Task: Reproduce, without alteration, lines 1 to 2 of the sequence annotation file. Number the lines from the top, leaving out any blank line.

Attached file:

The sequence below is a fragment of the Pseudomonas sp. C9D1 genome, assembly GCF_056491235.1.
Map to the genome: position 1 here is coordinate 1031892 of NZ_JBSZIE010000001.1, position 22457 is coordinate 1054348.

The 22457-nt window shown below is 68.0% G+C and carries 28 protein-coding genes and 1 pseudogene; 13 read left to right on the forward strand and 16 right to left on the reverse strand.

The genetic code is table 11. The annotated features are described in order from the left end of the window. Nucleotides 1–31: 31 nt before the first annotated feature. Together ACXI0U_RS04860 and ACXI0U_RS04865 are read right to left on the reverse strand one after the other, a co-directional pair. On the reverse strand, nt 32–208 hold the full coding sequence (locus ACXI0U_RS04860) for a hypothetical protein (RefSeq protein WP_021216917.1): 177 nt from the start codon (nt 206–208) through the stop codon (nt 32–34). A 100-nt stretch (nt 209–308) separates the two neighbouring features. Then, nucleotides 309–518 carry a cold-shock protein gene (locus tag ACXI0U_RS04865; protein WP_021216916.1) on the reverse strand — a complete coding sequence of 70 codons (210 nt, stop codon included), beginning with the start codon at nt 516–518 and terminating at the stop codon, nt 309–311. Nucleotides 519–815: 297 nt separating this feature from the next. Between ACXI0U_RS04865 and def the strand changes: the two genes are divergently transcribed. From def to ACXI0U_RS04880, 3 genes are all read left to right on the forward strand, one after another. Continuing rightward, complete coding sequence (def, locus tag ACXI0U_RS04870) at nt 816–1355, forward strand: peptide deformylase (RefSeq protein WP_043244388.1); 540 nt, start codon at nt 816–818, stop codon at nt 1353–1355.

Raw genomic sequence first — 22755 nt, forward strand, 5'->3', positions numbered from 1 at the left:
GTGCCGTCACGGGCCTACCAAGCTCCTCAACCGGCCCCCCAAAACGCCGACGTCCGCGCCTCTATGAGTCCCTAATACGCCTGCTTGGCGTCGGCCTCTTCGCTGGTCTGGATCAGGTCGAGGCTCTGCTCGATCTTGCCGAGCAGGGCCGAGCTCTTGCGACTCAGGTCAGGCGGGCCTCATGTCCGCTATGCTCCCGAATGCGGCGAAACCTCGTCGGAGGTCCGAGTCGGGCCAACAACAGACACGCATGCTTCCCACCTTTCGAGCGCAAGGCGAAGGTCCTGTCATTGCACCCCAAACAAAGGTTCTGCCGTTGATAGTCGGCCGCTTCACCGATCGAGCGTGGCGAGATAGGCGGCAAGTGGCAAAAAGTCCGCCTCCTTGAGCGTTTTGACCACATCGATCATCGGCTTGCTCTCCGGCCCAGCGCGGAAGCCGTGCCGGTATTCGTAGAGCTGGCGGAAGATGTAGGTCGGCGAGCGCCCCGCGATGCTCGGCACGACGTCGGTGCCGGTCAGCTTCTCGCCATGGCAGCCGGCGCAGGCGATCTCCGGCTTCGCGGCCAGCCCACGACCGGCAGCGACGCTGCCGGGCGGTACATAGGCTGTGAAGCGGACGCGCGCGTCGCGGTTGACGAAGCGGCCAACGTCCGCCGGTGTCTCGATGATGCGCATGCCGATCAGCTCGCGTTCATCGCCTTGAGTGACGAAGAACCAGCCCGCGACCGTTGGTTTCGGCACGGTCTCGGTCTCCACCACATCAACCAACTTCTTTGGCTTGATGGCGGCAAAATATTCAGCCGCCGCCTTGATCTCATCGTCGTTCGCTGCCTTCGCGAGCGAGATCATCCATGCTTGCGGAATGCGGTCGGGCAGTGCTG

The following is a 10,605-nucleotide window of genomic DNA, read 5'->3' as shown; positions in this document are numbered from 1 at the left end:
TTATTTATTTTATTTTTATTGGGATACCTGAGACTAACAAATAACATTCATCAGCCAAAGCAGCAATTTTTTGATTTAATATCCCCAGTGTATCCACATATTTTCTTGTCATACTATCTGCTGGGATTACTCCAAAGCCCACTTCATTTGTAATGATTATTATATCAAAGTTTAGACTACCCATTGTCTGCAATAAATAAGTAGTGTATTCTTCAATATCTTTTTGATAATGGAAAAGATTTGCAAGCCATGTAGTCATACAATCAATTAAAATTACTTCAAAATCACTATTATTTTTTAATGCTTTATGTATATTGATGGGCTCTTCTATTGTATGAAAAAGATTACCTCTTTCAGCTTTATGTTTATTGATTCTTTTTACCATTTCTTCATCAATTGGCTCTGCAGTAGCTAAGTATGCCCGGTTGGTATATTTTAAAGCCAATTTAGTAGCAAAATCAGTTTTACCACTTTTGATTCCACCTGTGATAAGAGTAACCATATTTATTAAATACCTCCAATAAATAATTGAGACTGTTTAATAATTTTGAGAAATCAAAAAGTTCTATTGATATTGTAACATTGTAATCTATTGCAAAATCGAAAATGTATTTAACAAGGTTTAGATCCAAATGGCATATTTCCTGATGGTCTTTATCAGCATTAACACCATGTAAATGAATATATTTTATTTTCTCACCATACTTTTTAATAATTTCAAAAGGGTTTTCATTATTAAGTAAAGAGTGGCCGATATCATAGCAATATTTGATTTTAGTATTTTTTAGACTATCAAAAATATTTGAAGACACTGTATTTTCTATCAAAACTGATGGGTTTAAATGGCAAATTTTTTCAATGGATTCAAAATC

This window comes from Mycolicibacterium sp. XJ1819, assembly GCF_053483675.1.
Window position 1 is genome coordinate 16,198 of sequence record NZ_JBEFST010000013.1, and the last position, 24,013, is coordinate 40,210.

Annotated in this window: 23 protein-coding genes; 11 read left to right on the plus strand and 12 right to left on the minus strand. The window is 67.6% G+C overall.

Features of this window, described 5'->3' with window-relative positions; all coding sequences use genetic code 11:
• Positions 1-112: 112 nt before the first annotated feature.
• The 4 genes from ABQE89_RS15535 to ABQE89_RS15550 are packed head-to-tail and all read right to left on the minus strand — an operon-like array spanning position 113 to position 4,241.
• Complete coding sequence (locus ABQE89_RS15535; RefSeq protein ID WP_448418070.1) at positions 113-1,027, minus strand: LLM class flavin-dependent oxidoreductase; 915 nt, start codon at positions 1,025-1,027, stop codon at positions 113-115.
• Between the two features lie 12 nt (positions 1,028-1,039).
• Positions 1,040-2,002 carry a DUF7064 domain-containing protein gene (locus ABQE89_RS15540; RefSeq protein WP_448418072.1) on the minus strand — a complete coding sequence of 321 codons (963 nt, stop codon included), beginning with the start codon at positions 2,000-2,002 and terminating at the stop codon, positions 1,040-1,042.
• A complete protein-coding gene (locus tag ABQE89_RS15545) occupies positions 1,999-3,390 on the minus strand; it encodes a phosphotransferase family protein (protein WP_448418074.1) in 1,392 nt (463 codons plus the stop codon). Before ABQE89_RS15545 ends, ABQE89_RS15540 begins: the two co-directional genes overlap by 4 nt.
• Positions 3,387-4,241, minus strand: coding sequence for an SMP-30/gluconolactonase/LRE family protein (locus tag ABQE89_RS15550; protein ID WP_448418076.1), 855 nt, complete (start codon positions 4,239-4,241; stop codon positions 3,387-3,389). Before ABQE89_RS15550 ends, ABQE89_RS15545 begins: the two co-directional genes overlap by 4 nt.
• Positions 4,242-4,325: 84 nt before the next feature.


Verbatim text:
The sequence below is a fragment of the Pseudomonas sp. C9D1 genome, assembly GCF_056491235.1.
Map to the genome: position 1 here is coordinate 1031892 of NZ_JBSZIE010000001.1, position 22457 is coordinate 1054348.